# ROUGE-N for multiple references

In the original paper (https://aclanthology.org/W04-1013.pdf) that presented ROUGE the description of ROUGE-N is rather unclear on the case when multiple references are used.

Firstly it presents the ROUGE-N as $$\text{ROUGE-N} = \frac{\sum_{S \in \text{references}} \sum_{gram_n \in S} \text{Count}_{match}(\text{gram}_n)}{\sum_{S \in \text{references}} \sum_{gram_n \in S} \text{Count}(\text{gram}_n)}$$ and defines the $$\text{Count}_{match}$$ as the maximum number of n-grams co-occurring in a candidate summary and a set of reference summaries. So it seems like it is meant among the all references and not pairwise.

On the other hand the author starts next section (2.1 Multiple References) with: So far, we only demonstrated how to compute ROUGE-N using a single reference.

So the author acts like he was not talking about multiple references before, but the formula is certainly using them.

Then the case for multiple references is described as that, we compute pairwise summary level ROUGE-N between a candidate summary $$s$$ and every reference, $$r_i$$, in the reference set. We then take the maximum of pairwise summary-level ROUGE-N scores.

Paper then describes this process with this formula $$\text{ROUGE-N}_{\text{multi}} = argmax_i \text{ROUGE-N}(r_i,s)$$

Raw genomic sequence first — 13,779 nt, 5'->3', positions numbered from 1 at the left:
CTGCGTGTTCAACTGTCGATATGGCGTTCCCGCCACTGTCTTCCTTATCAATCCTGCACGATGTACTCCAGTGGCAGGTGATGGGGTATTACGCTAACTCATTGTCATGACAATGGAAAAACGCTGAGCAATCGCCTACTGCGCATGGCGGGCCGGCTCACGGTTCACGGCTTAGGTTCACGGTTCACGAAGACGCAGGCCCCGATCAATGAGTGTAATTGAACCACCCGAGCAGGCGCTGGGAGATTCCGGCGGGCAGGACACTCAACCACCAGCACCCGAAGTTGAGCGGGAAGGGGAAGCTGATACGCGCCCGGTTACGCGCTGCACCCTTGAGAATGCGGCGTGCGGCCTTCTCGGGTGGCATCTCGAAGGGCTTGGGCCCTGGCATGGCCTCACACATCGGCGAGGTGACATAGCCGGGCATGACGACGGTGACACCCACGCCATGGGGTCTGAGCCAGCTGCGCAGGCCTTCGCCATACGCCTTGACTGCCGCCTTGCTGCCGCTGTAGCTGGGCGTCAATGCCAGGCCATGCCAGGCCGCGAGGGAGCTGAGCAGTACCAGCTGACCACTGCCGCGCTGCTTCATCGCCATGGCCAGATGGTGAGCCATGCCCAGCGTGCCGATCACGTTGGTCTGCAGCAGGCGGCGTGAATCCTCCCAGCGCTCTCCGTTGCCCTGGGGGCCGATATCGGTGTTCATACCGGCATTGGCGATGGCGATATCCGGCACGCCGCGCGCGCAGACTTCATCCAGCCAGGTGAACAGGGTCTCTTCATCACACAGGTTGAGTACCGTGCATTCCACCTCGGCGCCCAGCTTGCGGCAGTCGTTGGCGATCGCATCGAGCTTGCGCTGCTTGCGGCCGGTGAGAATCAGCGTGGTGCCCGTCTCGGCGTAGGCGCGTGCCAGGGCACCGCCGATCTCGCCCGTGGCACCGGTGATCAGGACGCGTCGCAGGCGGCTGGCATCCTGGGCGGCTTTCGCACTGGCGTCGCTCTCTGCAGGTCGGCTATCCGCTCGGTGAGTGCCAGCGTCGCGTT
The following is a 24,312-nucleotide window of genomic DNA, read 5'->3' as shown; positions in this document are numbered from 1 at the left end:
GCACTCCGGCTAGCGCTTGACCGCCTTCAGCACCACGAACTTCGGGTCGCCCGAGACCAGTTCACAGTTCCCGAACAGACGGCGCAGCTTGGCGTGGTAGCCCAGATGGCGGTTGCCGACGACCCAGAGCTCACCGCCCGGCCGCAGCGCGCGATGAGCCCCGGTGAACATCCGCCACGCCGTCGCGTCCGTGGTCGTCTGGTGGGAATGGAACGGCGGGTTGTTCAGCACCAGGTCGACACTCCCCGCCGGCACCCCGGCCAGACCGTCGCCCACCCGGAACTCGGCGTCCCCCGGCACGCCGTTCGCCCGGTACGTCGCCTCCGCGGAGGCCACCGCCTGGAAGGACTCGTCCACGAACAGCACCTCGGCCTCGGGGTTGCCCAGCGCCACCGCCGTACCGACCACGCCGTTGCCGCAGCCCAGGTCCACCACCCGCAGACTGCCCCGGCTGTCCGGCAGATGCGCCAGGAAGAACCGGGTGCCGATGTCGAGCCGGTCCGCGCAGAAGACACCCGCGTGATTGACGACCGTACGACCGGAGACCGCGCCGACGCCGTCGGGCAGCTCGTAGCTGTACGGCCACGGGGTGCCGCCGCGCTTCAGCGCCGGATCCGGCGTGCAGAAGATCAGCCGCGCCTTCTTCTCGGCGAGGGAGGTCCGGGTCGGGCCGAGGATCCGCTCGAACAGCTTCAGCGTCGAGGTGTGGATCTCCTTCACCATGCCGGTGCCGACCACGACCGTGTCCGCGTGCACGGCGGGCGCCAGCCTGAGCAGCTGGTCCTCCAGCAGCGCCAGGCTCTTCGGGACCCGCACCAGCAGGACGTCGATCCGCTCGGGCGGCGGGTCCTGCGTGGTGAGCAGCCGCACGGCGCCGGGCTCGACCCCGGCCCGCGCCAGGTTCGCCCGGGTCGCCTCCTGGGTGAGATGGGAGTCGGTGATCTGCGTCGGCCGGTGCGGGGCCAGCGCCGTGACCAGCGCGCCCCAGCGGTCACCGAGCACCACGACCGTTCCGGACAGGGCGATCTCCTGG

But these descriptions and formulas are inconsistent. I believe that the formulas should be rather $$\text{ROUGE-N}(r,s) = \frac{\sum_{gram_n \in r} \text{Count}_{match}(\text{gram}_n, r, s)}{\sum_{gram_n \in r} \text{Count}(\text{gram}_n, r)}$$

$$\text{ROUGE-N}_{\text{multi}} = max_{r \in R} \text{ROUGE-N}(r,s)$$ Where the $$\text{Count}_{match}$$ is just for the single reference and $$R$$ is a set of references. Am I right?

I have looked into ROUGE-N implementations and found that there are three ways to compute ROUGE:

• (a) compute a ROUGE for each reference summary and then take their maximum value [1,2,3,4]
• (b) compute the micro average of ROUGEs, which is the first definition in the question [4]
• (c) compute the macro average of ROUGEs [2,4]

I think the possible interpretation is (a) or (b). Although (b) seems to be the original definition, (a) and (c) are prevalent in the implementations.

references